And in the aftermath of Floyd’s death, we see protests and violence in the streets of America, I see mostly young men doing the damage. I wonder about the fear and despair that underlies the male violence and anger we are seeing. Another piece clicks in for me.
In their ground-breaking book, Deaths of Despair, social scientists Anne Case and Angus Deaton say, “Deaths of despair have contributed to three years of consecutive reductions in average life expectancy, making the U.S. the only wealthy nation in modern times to exhibit such a reversal.” What’s the despair level for men in America today? So many are out of work now and so many haven’t ever had a decent job, or ever will. What does that do to a man’s self-esteem and hope for the future?
I know it nearly killed my own father. He took an overdose of drugs when I was five years old because of the despair he felt because he couldn’t make a living to support his family. In a journal I found many years later, he had recorded his increasing feelings of hopelessness. In the last journal entry, he wrote:
“A hundred failures, an endless number of failures, until now, my confidence, my hope, my belief in myself, has run completely out. Middle ages, I stand and gaze ahead numb, confused, and desperately worried. All around me I see the young in spirit, the young in heart, with ten times my confidence, twice my youth, ten times my fervor, twice my education. I see them all, a whole army of them, battering at the same doors I’m battering, trying in the same field I’m trying. Today I feel my hope and my life stream both running desperately low, so low, so stagnant, that I hold my breath in fear, believing the dark, blank curtain is about to descend.”
He didn’t die following the overdose, but our lives were never the same. I think about all the males in this world who feel they are battering against doors that will never open for them, trying to succeed in an economic system that favors the top 1% while the rest must fight each other for the little that is left over.
Another piece clicks into place as I feel a relationship to the fact that we are in the midst of one of the deadliest pandemics the world has ever seen. As I write this on May 31, 2020, there are more than 6 million cases of Covid-19 reported and more than 370,000 have died worldwide. In the U.S. alone, there are over 1,800,000 cases reported and over 105,000 deaths.
We say we are all in this together. But that’s not true. A headline in MedPage Today, reads: COVID-19 Killing African Americans at Shocking Rates. The report goes on to say, “In Louisiana, African Americans comprise 33% of the population but accounted for 70% of COVID-19 deaths. In Michigan, they comprise 14% of the population and account for 40% of deaths, in Chicago, the are 30% of the population, but 56% of deaths and in New York, black people are twice as likely as white people to die from the coronavirus.”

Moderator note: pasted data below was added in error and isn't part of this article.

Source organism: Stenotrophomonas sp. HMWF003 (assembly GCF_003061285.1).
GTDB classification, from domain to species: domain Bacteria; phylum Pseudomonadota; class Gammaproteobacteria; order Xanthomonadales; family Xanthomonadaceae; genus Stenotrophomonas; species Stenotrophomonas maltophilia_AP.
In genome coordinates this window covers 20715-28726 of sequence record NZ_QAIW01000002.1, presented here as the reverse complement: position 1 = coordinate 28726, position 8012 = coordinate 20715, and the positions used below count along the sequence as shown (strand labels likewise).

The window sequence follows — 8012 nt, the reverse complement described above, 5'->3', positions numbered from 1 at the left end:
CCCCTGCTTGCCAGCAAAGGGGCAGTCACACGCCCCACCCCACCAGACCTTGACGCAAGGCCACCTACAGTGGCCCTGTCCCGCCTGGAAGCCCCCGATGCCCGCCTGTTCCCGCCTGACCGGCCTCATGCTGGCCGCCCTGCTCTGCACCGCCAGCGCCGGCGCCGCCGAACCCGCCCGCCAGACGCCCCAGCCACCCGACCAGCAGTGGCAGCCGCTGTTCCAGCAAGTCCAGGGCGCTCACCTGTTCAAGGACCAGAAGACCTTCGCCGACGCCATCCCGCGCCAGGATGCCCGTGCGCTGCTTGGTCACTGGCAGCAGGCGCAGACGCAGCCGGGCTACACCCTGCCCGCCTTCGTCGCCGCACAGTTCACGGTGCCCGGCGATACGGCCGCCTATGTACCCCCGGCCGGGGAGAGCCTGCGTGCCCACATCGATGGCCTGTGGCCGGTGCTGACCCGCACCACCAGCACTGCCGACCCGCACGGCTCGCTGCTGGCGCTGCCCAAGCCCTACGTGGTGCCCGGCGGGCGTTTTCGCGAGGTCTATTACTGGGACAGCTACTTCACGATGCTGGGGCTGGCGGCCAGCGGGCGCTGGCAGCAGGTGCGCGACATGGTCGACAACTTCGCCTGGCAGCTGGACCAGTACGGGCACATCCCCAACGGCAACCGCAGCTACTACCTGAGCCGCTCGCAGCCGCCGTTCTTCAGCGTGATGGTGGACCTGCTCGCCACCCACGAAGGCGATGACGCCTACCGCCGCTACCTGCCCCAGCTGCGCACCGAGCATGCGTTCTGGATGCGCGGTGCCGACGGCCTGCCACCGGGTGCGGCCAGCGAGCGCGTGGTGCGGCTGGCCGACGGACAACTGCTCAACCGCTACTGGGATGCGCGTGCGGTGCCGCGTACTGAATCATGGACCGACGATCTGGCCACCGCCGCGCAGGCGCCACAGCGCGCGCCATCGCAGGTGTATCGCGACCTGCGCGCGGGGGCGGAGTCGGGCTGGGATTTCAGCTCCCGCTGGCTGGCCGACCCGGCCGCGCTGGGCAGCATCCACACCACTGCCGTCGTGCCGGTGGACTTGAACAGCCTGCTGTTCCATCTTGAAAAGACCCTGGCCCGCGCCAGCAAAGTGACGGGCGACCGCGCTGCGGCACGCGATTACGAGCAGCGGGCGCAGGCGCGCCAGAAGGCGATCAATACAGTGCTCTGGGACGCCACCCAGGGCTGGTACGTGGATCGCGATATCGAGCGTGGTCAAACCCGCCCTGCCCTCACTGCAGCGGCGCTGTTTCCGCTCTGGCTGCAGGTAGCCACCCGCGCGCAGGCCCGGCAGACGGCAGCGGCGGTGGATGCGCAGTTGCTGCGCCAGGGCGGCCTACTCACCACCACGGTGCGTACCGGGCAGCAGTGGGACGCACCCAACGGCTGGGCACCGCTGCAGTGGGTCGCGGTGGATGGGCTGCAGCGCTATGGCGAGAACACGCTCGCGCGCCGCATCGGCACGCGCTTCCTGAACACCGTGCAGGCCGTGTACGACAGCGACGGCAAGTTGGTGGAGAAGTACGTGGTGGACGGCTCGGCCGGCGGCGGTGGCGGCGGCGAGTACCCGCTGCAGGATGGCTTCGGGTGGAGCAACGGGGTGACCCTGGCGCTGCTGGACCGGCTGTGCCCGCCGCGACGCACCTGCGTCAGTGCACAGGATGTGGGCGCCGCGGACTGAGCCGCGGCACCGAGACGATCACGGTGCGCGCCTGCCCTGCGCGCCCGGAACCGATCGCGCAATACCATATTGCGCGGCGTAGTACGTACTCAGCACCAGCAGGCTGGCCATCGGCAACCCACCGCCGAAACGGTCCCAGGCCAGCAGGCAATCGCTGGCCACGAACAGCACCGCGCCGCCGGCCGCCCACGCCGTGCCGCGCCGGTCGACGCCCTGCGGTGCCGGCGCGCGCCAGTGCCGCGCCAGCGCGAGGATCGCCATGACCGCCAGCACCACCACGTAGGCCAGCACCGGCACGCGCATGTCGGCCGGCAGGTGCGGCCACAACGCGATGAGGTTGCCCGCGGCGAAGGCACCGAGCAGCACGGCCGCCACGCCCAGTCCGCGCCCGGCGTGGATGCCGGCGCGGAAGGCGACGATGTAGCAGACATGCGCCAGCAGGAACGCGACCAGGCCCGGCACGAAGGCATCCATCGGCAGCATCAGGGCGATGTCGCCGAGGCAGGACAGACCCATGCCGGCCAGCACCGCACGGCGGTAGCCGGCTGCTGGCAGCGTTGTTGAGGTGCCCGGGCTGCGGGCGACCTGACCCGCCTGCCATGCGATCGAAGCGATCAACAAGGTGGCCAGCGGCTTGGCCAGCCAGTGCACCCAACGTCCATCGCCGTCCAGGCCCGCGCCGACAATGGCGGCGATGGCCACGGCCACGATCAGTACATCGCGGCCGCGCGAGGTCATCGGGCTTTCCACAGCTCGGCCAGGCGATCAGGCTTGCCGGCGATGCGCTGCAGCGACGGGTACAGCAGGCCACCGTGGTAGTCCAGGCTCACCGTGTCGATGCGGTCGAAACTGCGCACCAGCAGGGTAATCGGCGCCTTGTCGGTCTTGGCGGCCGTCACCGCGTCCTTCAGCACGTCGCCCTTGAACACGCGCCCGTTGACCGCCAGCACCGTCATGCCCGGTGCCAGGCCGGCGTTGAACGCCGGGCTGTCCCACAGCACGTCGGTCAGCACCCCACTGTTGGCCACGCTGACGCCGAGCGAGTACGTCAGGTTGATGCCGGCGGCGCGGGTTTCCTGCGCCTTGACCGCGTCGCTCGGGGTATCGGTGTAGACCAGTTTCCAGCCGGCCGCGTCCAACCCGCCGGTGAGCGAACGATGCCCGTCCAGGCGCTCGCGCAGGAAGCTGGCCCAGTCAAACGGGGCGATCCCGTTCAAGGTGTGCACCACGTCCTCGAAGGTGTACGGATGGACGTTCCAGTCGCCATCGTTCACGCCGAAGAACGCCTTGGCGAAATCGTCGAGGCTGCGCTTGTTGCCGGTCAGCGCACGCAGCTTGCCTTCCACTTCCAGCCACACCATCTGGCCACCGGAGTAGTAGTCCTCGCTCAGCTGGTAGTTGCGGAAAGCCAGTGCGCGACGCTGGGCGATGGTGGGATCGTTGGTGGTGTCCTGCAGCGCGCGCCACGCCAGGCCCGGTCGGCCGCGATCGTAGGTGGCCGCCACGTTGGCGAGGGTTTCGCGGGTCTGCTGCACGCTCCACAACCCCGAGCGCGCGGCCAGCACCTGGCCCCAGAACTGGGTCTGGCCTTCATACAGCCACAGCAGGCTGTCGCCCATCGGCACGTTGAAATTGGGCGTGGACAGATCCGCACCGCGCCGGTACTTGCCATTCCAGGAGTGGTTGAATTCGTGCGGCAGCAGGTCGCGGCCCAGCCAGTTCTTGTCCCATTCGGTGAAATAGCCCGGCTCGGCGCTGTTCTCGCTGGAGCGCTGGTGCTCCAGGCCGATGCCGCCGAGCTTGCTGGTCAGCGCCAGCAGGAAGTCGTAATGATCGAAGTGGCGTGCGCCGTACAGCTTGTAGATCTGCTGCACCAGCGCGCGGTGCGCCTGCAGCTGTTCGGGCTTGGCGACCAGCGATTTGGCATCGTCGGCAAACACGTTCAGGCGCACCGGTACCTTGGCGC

It isn’t just race that is linked to increased death, but sex as well. Numerous studies show that Covid-19 is much more fatal for men than for women. “In every country with sex-disaggregated data “there is between a 10% and 90% higher rate of mortality among people diagnosed with COVID if they are men than if they are women,” says Sarah Hawkes, professor of global public health at University College London.
The COVID-19 crisis is forcing us all to decide what kind of men we are going to be. Will we take our fear, anger, and rage out on others? Will we give in to the despair and choose death for ourselves? Or will we come together, heal our old wounds as individuals and as a country, and create a new tomorrow based on equality and justice for all.
Ted Kennedy asked, “Do we operate under a system of equal justice under law? Or is there one system for the average citizen and another for the high and mighty?”
We need to be reminded again and again, in the words of former slave and abolitionist leader Frederick Douglass, “Where justice is denied, where poverty is enforced, neither persons nor property will be safe.” Maybe this time we will listen and we will act in support of Deon, Derrick, Trey-Shawn, their father Walter, and all boys and men of color in our country.
Jed Diamond, PhD is the founder of the men’s health organization MenAlive, and author of 15 books including The Irritable Male Syndrome. He is on the Board of Advisors of the Men’s Health Network, is a prolific blogger, and has appeared in numerous national news and media.